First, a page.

- As for the snorist flag, perhaps they used the Vytis, too? After all, not every snorist country must necessarily have an eagle or another stylised kind of animal. If that be the case, then Lithuania's current flag might be without the Vytis. Or, snorist Lithuania would be using the columns of Gediminas only: http://www.fotw.net/flags/lt_ldk.html
- As for a current flag, I sort of like this one:
- But then again, I leave it all up to you! —IJzeren Jan Uszkiełtu? 01:42, 11 August 2007 (PDT)
- For the Snorist flag, how about a golden 2 armed cross over a white helm on a blue background ? --Marc Pasquin 04:45, 11 August 2007 (PDT)
- That, of course, raises another interesting question: what would snorist policy have been regarding religion in Lithuania (with its Slavic minorities stripped off)? Would they support Roman Catholicism, since it is at least Christian and closer to Orthodoxy, or would they support Baltic paganism instead, which may be not Christian but is at least much closer to Slavic tradition? —IJzeren Jan Uszkiełtu? 07:35, 11 August 2007 (PDT)
- I am glad to see that my proposals could be useful. As for the SNORist Lithuanian flag I must said that snorist regime would never have agreed on pagan symbol on its dominated state. In my opinion they would be much more in favor to exposed the Jagiellon’s double cross or even made it look like orthodox one (of course it would be permanent lay as most of Lithuanians farmers and small town people were (is) pagans and most of Christianized ones, mostly nobles were (is) Catholics during the venedysation). As far as I’m concern the snorist Lithuania flag could looks like simplificeted version of present with very exposed cross or even only a shield with a cross.Follow by white rabbit 11:55, 11 August 2007 (PDT)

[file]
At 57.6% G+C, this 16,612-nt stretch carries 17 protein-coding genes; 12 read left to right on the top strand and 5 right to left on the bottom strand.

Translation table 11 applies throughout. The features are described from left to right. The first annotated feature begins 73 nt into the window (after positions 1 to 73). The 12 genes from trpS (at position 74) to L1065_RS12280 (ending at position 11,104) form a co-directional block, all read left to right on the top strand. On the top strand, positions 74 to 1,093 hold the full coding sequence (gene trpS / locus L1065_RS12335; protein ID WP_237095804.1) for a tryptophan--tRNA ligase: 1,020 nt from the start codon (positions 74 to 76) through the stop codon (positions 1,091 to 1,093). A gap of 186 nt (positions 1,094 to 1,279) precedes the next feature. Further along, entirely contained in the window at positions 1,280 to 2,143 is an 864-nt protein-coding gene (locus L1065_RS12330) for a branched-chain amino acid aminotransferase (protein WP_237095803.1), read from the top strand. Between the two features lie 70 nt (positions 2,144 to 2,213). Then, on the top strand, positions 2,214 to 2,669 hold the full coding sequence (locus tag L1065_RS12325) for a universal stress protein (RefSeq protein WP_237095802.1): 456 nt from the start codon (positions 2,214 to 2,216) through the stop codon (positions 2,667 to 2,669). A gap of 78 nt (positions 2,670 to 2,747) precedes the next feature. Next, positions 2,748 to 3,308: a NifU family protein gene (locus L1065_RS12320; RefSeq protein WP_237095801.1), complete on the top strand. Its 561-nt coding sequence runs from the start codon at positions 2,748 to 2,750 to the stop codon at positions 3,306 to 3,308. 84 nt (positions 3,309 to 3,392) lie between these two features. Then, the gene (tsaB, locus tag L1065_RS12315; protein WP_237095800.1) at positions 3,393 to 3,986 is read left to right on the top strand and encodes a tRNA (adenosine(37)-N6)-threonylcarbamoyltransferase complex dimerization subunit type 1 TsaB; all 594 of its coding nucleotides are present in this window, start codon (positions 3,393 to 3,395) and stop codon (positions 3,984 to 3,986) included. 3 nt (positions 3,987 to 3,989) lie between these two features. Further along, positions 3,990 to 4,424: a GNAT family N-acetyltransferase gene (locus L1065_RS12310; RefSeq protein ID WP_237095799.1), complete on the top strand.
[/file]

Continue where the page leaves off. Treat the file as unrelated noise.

- You may be right about the Snorist flag with Cross of Jogaila (or Cross of Jogaila with a longer lower arm, something in between Cross of Jogaila and Orthodox cross as seen in Snor). I believe it would not include Vytis however as Snorists would have promoted the Lithuanian Grand Duchy to be primarilly Slavic rather than Lithuanian and supposedly ruled by Slavs before venedisation and Lithuanian national revival (in real world 19th century such opinions were used to promote russification of Lithuanians) therefore the LGD symbol would not be used for flag of Lithuania. I am not sure about blue/white colors however as they don't seem to have to do much either with Snor or Lithuania. Probably the colors of the Samogitian flag (black/red/white) would be preffered (telling that supposedly modern Lithuanians descended from Samogitia rather than whole LGD or Lithuania and in addition being close to the Snorist black/orange/white colors). I will draw some proposals when I will be at home (after several weeks). In general it could be something like black background, white center with red Cross of Jogaila (probably with longer lower arm). Red border or eagle or Samogitian bear may also be considered elements.
- Regarding religion I think in a copuple of years and incomplete Act of Return not much would have been seriously implemented but I think eventually orthodoxisation of Lithuanians might have been planned, for example by establishing "Western Rite Orthodox" chuch (something similar to Uniates/Eastern Rite Catholics) that recognises Moscow Patriarch rather than the Pope as its leader (and forcefully converting whole Catholic parishes, repressing unloyal priests) later doing missionary work among pagans, financially supporting the Orthodox church and not the pagans. Abdul-aziz 07:23, 12 August 2007 (PDT)